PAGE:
PMCID: PMC128923  PMID: 12010562
glucocorticoid; inflammation; JNK; MAP kinase; NF-κB
14.  Mitogen-Activated Protein Kinase p38 Controls the Expression and Posttranslational Modification of Tristetraprolin, a Regulator of Tumor Necrosis Factor Alpha mRNA Stability 
Molecular and Cellular Biology  2001;21(19):6461-6469.
Signal transduction pathways regulate gene expression in part by modulating the stability of specific mRNAs. For example, the mitogen-activated protein kinase (MAPK) p38 pathway mediates stabilization of tumor necrosis factor alpha (TNF-α) mRNA in myeloid cells stimulated with bacterial lipopolysaccharide (LPS). The zinc finger protein tristetraprolin (TTP) is expressed in response to LPS and regulates the stability of TNF-α mRNA. We show that stimulation of RAW264.7 mouse macrophages with LPS induces the binding of TTP to the TNF-α 3′ untranslated region. The p38 pathway is required for the induction of TNF-α RNA-binding activity and for the expression of TTP protein and mRNA. Following stimulation with LPS, TTP is expressed in multiple, differentially phosphorylated forms. We present evidence that phosphorylation of TTP is mediated by the p38-regulated kinase MAPKAPK2 (MAPK-activated protein kinase 2). Our findings demonstrate a direct link between a specific signal transduction pathway and a specific RNA-binding protein, both of which are known to regulate TNF-α gene expression at a posttranscriptional level.
PMCID: PMC99793  PMID: 11533235
15.  Dexamethasone Destabilizes Cyclooxygenase 2 mRNA by Inhibiting Mitogen-Activated Protein Kinase p38 
Molecular and Cellular Biology  2001;21(3):771-780.
The stability of cyclooxygenase 2 (Cox-2) mRNA is regulated positively by proinflammatory stimuli acting through mitogen-activated protein kinase (MAPK) p38 and negatively by anti-inflammatory glucocorticoids such as dexamethasone. A tetracycline-regulated reporter system was used to investigate mechanisms of regulation of Cox-2 mRNA stability. Dexamethasone was found to destabilize β-globin–Cox-2 reporter mRNAs by inhibiting p38. This inhibition occurred at the level of p38 itself: stabilization of reporter mRNA by a kinase upstream of p38 was blocked by dexamethasone, while stabilization by a kinase downstream of p38 was insensitive to dexamethasone. Inhibition of p38 activity by dexamethasone was observed in a variety of cell types treated with different activating stimuli. Furthermore, inhibition of p38 was antagonized by the anti-glucocorticoid RU486 and was delayed and actinomycin D sensitive, suggesting that ongoing glucocorticoid receptor-dependent transcription is required.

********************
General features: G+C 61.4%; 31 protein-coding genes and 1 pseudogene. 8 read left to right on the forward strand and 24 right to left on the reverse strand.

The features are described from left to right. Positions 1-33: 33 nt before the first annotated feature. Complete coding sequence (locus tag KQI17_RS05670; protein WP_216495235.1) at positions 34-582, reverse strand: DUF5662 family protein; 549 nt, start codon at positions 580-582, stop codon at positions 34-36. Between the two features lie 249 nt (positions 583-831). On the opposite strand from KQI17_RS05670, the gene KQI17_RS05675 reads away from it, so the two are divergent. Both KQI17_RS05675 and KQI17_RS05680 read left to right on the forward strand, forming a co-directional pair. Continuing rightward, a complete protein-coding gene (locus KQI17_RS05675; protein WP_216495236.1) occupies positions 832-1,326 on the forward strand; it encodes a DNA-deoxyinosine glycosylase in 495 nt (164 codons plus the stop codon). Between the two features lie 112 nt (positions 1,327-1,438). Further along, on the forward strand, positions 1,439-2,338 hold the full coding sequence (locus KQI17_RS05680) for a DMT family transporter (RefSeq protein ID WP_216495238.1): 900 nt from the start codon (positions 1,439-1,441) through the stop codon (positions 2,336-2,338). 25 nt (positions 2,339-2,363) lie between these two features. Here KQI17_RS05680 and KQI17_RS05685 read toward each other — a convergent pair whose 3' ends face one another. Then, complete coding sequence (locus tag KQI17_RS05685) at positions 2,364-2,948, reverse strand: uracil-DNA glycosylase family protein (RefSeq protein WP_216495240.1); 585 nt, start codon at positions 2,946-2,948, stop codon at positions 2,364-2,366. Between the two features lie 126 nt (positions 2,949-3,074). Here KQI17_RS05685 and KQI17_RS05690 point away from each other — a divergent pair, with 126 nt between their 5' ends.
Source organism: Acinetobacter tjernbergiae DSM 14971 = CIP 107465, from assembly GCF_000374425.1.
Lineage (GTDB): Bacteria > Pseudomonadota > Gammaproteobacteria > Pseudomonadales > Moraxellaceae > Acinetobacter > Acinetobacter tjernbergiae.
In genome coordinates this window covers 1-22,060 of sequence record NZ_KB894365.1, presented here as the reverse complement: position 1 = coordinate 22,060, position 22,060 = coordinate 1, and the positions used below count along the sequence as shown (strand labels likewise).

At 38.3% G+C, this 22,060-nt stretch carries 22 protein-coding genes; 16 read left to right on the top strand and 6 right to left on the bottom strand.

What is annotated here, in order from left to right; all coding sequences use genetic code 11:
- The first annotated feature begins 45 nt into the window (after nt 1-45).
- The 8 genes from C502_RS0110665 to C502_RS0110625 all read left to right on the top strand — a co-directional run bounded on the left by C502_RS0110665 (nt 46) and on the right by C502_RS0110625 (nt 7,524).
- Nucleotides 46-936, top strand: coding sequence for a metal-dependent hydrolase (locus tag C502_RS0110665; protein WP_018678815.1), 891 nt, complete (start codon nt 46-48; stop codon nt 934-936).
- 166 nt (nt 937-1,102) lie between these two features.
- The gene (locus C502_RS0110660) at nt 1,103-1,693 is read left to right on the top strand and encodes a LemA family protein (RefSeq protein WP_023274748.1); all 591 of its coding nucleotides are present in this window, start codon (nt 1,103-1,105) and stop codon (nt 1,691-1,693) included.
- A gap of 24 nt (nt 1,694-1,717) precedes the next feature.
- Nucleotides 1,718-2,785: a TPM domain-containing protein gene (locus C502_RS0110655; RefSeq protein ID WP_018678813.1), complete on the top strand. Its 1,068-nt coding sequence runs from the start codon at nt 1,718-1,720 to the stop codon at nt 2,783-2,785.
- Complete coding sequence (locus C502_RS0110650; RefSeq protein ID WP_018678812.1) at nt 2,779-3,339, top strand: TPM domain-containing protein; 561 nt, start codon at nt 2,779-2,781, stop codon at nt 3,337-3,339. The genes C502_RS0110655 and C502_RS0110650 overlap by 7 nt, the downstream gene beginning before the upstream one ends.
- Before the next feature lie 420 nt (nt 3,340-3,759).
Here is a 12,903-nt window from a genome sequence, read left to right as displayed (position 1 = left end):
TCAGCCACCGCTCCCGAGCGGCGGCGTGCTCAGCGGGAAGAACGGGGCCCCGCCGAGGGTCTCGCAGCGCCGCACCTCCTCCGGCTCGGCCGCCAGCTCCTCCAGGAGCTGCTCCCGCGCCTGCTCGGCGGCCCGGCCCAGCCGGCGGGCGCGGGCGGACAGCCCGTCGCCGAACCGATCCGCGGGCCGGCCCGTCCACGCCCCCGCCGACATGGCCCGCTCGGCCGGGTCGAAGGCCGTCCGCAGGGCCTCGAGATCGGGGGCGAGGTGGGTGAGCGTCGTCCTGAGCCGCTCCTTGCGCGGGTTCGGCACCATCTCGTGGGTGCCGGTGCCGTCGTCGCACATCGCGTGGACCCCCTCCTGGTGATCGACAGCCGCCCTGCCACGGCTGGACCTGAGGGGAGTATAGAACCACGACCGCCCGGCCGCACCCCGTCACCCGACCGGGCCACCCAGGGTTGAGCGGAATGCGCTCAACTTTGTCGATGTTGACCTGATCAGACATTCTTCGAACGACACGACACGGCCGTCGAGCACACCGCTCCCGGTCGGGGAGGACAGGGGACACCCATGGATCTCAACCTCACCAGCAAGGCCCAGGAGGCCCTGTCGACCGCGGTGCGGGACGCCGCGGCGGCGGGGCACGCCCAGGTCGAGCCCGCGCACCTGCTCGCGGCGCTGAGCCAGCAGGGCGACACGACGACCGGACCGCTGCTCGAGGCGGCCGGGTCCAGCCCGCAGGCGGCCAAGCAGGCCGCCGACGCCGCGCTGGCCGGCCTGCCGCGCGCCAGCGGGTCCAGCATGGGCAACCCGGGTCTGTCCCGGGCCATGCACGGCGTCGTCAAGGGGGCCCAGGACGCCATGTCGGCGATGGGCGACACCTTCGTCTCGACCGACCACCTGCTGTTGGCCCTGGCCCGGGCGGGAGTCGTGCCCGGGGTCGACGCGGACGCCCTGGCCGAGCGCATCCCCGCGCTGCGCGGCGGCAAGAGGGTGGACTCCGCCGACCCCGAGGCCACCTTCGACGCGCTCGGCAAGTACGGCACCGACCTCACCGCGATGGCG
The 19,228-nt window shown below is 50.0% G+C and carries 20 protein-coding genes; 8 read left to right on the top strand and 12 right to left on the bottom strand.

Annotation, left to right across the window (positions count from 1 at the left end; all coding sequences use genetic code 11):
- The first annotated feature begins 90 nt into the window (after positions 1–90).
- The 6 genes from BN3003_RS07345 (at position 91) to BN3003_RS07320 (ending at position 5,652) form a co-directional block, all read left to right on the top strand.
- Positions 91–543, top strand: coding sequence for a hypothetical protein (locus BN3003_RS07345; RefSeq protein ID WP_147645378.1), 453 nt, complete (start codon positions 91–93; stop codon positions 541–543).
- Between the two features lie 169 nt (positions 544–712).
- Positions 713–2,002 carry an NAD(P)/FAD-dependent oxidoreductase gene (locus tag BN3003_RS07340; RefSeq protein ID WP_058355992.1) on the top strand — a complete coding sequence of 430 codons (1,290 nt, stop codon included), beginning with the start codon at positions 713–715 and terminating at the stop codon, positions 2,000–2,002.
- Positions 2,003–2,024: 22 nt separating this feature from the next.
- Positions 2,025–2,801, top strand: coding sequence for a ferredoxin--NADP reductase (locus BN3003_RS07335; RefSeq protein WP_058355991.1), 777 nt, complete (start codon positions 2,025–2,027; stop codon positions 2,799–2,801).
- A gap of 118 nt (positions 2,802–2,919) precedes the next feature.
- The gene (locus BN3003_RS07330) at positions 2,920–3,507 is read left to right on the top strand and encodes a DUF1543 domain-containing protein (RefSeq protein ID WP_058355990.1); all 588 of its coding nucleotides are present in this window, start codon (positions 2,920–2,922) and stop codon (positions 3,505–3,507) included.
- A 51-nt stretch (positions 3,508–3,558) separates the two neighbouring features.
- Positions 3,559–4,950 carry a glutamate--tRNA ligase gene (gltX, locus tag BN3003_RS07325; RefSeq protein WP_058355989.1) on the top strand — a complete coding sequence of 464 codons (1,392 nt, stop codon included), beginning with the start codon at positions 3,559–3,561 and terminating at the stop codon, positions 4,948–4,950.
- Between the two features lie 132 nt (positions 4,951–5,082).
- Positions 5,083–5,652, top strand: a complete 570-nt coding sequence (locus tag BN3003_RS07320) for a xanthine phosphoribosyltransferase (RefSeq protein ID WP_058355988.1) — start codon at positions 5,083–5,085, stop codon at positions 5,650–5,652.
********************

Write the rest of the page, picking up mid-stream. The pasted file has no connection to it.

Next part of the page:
PMCID: PMC86669  PMID: 11154265
16.  The 3′ Untranslated Region of Tumor Necrosis Factor Alpha mRNA Is a Target of the mRNA-Stabilizing Factor HuR 
Molecular and Cellular Biology  2001;21(3):721-730.
Posttranscriptional regulation is important for tumor necrosis factor alpha (TNF-α) expression in monocytes and macrophages, and an AU-rich element (ARE) in the 3′ untranslated region (UTR) of TNF-α mRNA is implicated in control of its translation and mRNA stability. Regulation of mRNA turnover is thought to be mediated by trans-acting proteins, which bind the ARE and stabilize or destabilize the transcript. However, with the exception of the destabilizing factor tristetraprolin, the identity and function of the proteins binding the TNF-α mRNA ARE have not been established. To identify other proteins involved in the posttranscriptional control of TNF-α, the subcellular location of TNF-α mRNA was determined in the macrophage-like cell line RAW 264.7. TNF-α mRNA was located in the pellet following centrifugation of cytoplasm at 100,000 × g (P100 fraction). This fraction also contained proteins which formed two distinct ARE-specific complexes with the TNF-α mRNA 3′ UTR in electrophoretic mobility shift assays (EMSAs). A protein present in these two complexes was purified and identified by peptide mass mapping and tandem mass spectrometry as HuR. In EMSAs both complexes were supershifted by an anti-HuR antibody, while Western blotting also demonstrated the presence of HuR in the P100 extract. A HeLa cell tetracycline-regulated reporter system was used to determine the effect of HuR on mRNA stability. In this system, overexpression of HuR resulted in stabilization of an otherwise unstable reporter-mRNA containing the TNF-α ARE. These results demonstrate that the TNF-α ARE is a target of the mRNA-stabilizing factor HuR.